Save up to Rs 10,000 income tax on LTCG of Rs 1 lakh through this method: Tax Harvesting
Tax Harvesting: Long-term capital gains was reintroduced in 2018 by Arun Jaitley, the late Finance Minister
As the monetary year is going to end, the cutoff time to document charges is additionally drawing closer.
Tax harvesting is also an option for investors who are still looking for ways to save taxes at the last minute. Therefore, exactly what is tax harvesting? And how is it carried out?
Knowing the equity tax rules is necessary to comprehend tax harvesting. Long-term capital gains, earned by selling equity investments held for more than a year on equities, were reintroduced in 2018 by the late Finance Minister Arun Jaitley.
Long-term gains from equity investments that exceed Rs 1 lakh in a fiscal year are subject to 10% taxation under the law. For momentary increase, the duty is 15%.
Income Tax: What exactly is tax harvesting?
The practice of selling a portion of one's equity units in order to account for long-term capital gains and reinvesting the proceeds in the same stock is known as "tax harvesting." On a Rs 1 lakh long-term gain, one can save up to Rs 10,000 in tax using this strategy.
To put things in perspective, consider the following scenario: an investor invests Rs 5 lakh in January 2022 and receives Rs 5,90,000. Because the invested amount and the gains of Rs 90,000 do not exceed the Rs 1 lakh limit, tax harvesting dictates that the investor should redeem the entire amount and pay no tax on Rs 5,00,000.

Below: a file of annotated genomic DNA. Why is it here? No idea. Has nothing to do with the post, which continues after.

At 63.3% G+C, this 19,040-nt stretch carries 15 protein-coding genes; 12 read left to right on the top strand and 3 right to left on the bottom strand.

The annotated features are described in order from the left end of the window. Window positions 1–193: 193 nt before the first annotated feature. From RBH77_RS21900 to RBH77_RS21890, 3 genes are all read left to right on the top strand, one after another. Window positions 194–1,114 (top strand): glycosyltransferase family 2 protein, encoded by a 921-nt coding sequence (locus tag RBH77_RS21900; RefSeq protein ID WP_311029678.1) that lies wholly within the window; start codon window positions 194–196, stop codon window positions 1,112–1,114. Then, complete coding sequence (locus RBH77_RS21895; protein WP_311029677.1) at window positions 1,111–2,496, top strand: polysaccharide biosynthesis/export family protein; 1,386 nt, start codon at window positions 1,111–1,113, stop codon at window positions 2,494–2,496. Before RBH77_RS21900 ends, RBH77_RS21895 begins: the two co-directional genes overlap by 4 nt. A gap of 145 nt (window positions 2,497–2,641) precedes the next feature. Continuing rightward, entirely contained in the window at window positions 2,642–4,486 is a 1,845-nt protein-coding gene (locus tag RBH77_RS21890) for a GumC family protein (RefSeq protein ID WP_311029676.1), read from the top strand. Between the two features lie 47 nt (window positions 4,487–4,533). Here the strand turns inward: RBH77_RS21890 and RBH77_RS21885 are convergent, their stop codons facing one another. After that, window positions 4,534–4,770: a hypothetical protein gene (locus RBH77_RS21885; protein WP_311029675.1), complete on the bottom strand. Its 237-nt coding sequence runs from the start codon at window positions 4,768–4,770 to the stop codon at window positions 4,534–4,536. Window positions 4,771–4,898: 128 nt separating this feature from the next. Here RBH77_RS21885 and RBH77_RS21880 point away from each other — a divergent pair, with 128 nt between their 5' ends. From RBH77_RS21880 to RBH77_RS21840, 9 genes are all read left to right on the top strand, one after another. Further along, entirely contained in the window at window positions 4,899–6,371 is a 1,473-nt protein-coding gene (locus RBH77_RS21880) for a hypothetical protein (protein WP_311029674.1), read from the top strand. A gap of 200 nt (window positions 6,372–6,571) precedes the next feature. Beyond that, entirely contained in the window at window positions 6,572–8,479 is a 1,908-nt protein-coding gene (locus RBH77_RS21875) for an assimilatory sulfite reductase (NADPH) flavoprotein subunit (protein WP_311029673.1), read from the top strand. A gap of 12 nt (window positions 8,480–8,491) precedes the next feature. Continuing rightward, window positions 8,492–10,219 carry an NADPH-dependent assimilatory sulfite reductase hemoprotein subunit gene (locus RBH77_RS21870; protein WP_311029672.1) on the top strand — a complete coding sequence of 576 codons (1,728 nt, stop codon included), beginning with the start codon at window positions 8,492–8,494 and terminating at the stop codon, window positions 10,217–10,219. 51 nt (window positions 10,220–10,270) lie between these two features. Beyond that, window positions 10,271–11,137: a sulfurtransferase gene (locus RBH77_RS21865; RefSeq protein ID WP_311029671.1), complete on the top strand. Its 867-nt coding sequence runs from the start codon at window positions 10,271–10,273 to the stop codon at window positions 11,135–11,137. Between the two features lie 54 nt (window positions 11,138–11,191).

This process can be rehashed in the following year. To put things in perspective, investors will be able to redeem the entire amount if the amount increases to Rs 6,50,000 from Rs 5,90,000. This means that the gain of Rs 60,000 (from Rs 6,50,000 to Rs 5,90,000) will not be subject to taxation.
Every time the gain is about to exceed Rs 1 lakh, this procedure can be carried out. Mohit Gang, Moneyfront's co-founder and CEO, says that the amount redeemed should be immediately redistributed in the market.
Negative Effects of Tax Harvesting
According to Mohit, the negative effects of tax harvesting include the following:
Reinvesting requires investors to take some risks. The possibility that an investor will be unable to reinvest cash flows received from an investment is referred to as reinvestment risk. Simply put, if an investor redeems the money, it may result in a loss when reinvesting if the markets are volatile.
Investigating the portfolio superfluously, financial backers might start taking a gander at their portfolio over and over which can make alarm on the off chance that the business sectors are unstable.
Tax extortion: How can short-term and long-term losses be set off?
Section 112A of the Income Tax Act states:
Only long-term capital gains can be compared to long-term capital losses.
-Either short-term capital gains or long-term capital gains can be used to offset short-term capital losses.
-These losses can also be carried forward for eight years, as Mohit illustrates the process of setting them off. For example, if a person invests Rs 10 lakhs and the investment now amounts to Rs 9,50,000, the person has lost Rs 50,000. In such a scenario, the investor should immediately redeploy the entire amount and redeem Rs 9,50,000.
The Rs 50,000 loss in his or her books should be accepted. The Rs 50,000 loss can now be carried forward and compared to any gains in the following eight years.